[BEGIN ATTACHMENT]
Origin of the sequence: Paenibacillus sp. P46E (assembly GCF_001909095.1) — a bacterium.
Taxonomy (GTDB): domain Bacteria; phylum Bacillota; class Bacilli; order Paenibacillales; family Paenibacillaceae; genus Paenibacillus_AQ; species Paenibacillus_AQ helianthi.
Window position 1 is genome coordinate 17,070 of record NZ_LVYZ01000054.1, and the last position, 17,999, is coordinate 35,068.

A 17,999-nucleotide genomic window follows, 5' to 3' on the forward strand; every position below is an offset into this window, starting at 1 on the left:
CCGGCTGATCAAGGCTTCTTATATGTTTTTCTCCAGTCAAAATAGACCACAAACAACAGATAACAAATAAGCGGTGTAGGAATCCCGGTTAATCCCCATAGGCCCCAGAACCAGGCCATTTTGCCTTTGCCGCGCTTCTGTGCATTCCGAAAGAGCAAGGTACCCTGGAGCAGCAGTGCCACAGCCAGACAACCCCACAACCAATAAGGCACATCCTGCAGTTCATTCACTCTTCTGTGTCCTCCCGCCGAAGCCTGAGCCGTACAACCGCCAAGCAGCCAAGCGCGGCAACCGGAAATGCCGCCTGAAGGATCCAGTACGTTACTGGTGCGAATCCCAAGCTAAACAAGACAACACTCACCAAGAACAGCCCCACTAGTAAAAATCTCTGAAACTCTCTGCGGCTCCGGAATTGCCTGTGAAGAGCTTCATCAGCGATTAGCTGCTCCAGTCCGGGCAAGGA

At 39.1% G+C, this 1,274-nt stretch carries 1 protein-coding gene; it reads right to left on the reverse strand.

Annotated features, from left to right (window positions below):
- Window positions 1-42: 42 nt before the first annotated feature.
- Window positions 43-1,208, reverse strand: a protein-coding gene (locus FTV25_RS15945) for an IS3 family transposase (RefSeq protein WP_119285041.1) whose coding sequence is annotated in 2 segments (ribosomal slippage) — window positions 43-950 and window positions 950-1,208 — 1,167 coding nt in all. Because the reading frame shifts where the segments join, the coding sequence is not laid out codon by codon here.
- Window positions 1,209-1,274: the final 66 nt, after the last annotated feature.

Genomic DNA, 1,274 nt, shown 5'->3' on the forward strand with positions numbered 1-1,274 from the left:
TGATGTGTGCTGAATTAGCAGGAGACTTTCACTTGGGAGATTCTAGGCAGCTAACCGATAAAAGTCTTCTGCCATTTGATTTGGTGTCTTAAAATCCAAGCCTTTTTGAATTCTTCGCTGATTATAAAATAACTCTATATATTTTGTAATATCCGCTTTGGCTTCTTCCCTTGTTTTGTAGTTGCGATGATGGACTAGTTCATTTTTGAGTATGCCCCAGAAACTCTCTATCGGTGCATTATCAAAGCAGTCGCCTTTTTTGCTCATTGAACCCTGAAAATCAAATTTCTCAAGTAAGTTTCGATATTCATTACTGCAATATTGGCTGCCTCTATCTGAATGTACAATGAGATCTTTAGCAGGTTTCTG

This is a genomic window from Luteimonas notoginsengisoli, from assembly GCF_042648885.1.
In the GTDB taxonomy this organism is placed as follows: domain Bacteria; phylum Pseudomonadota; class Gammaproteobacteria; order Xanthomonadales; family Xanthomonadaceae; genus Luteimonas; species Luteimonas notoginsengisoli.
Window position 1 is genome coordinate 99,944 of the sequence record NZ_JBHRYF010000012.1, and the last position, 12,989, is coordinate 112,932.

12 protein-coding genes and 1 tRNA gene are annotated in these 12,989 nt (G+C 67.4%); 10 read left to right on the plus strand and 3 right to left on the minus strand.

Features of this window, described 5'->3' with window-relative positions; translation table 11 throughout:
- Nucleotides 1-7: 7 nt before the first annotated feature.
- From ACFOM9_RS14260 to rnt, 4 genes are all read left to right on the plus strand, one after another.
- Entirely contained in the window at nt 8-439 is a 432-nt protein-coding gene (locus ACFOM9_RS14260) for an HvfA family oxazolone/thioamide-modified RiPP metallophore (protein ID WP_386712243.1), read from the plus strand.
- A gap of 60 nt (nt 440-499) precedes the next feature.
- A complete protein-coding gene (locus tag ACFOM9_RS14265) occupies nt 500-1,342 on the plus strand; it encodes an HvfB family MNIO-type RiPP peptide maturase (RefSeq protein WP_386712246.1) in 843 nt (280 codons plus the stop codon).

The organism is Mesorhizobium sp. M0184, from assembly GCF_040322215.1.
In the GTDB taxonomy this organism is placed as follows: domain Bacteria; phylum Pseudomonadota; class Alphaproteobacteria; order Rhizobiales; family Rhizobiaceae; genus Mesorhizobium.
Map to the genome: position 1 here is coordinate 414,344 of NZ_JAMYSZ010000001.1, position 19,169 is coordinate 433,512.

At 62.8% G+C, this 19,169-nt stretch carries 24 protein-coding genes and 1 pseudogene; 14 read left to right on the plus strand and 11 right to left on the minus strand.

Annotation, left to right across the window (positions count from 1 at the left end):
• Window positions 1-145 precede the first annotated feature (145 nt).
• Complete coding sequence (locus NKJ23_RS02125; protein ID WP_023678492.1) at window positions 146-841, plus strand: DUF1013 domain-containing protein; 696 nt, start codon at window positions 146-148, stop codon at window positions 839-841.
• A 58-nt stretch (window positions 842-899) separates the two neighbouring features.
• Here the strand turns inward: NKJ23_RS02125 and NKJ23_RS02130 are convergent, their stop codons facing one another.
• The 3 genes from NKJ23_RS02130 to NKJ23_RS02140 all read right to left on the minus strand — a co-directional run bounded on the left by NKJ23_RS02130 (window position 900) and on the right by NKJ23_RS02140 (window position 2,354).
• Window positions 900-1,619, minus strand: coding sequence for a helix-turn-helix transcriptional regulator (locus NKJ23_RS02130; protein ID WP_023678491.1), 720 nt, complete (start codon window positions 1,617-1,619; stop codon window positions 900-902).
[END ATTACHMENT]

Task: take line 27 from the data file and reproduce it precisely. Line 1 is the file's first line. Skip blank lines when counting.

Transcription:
Annotation, left to right across the window (positions count from 1 at the left end):